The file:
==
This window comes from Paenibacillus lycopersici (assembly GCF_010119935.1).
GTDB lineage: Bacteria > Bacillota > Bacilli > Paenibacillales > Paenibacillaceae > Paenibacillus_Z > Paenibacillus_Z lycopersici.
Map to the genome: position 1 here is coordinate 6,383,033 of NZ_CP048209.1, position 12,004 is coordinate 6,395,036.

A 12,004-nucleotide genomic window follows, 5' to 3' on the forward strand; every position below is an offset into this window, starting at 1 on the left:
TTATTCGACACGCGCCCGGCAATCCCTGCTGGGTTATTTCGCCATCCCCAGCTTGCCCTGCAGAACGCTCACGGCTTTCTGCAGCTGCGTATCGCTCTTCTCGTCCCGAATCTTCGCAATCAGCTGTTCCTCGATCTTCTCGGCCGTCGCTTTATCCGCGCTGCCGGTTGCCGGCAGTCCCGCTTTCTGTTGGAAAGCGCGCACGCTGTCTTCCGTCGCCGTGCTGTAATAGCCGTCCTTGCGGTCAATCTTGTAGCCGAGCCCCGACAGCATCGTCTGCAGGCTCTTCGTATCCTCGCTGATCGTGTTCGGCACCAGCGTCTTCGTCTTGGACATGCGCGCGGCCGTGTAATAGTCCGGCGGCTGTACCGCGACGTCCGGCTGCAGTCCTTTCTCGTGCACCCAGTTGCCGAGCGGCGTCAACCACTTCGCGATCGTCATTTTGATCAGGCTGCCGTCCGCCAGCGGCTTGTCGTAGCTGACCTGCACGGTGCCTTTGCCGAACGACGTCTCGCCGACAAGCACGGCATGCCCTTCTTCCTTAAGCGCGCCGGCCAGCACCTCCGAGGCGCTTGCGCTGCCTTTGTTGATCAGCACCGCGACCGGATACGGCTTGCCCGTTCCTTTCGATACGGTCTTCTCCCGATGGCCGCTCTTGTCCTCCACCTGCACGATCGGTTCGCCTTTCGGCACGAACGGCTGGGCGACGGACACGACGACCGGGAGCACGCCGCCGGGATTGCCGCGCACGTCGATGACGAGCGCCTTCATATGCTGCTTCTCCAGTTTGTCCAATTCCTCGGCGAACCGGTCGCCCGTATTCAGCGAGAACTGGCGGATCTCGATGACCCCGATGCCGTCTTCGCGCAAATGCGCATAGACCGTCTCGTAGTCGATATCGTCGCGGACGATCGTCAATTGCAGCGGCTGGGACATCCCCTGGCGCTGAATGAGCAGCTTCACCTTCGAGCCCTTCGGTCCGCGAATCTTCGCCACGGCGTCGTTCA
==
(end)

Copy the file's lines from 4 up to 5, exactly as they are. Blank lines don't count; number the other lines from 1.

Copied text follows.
A 12,004-nucleotide genomic window follows, 5' to 3' on the forward strand; every position below is an offset into this window, starting at 1 on the left:
TTATTCGACACGCGCCCGGCAATCCCTGCTGGGTTATTTCGCCATCCCCAGCTTGCCCTGCAGAACGCTCACGGCTTTCTGCAGCTGCGTATCGCTCTTCTCGTCCCGAATCTTCGCAATCAGCTGTTCCTCGATCTTCTCGGCCGTCGCTTTATCCGCGCTGCCGGTTGCCGGCAGTCCCGCTTTCTGTTGGAAAGCGCGCACGCTGTCTTCCGTCGCCGTGCTGTAATAGCCGTCCTTGCGGTCAATCTTGTAGCCGAGCCCCGACAGCATCGTCTGCAGGCTCTTCGTATCCTCGCTGATCGTGTTCGGCACCAGCGTCTTCGTCTTGGACATGCGCGCGGCCGTGTAATAGTCCGGCGGCTGTACCGCGACGTCCGGCTGCAGTCCTTTCTCGTGCACCCAGTTGCCGAGCGGCGTCAACCACTTCGCGATCGTCATTTTGATCAGGCTGCCGTCCGCCAGCGGCTTGTCGTAGCTGACCTGCACGGTGCCTTTGCCGAACGACGTCTCGCCGACAAGCACGGCATGCCCTTCTTCCTTAAGCGCGCCGGCCAGCACCTCCGAGGCGCTTGCGCTGCCTTTGTTGATCAGCACCGCGACCGGATACGGCTTGCCCGTTCCTTTCGATACGGTCTTCTCCCGATGGCCGCTCTTGTCCTCCACCTGCACGATCGGTTCGCCTTTCGGCACGAACGGCTGGGCGACGGACACGACGACCGGGAGCACGCCGCCGGGATTGCCGCGCACGTCGATGACGAGCGCCTTCATATGCTGCTTCTCCAGTTTGTCCAATTCCTCGGCGAACCGGTCGCCCGTATTCAGCGAGAACTGGCGGATCTCGATGACCCCGATGCCGTCTTCGCGCAAATGCGCATAGACCGTCTCGTAGTCGATATCGTCGCGGACGATCGTCAATTGCAGCGGCTGGGACATCCCCTGGCGCTGAATGAGCAGCTTCACCTTCGAGCCCTTCGGTCCGCGAATCTTCGCCACGGCGTCGTTCA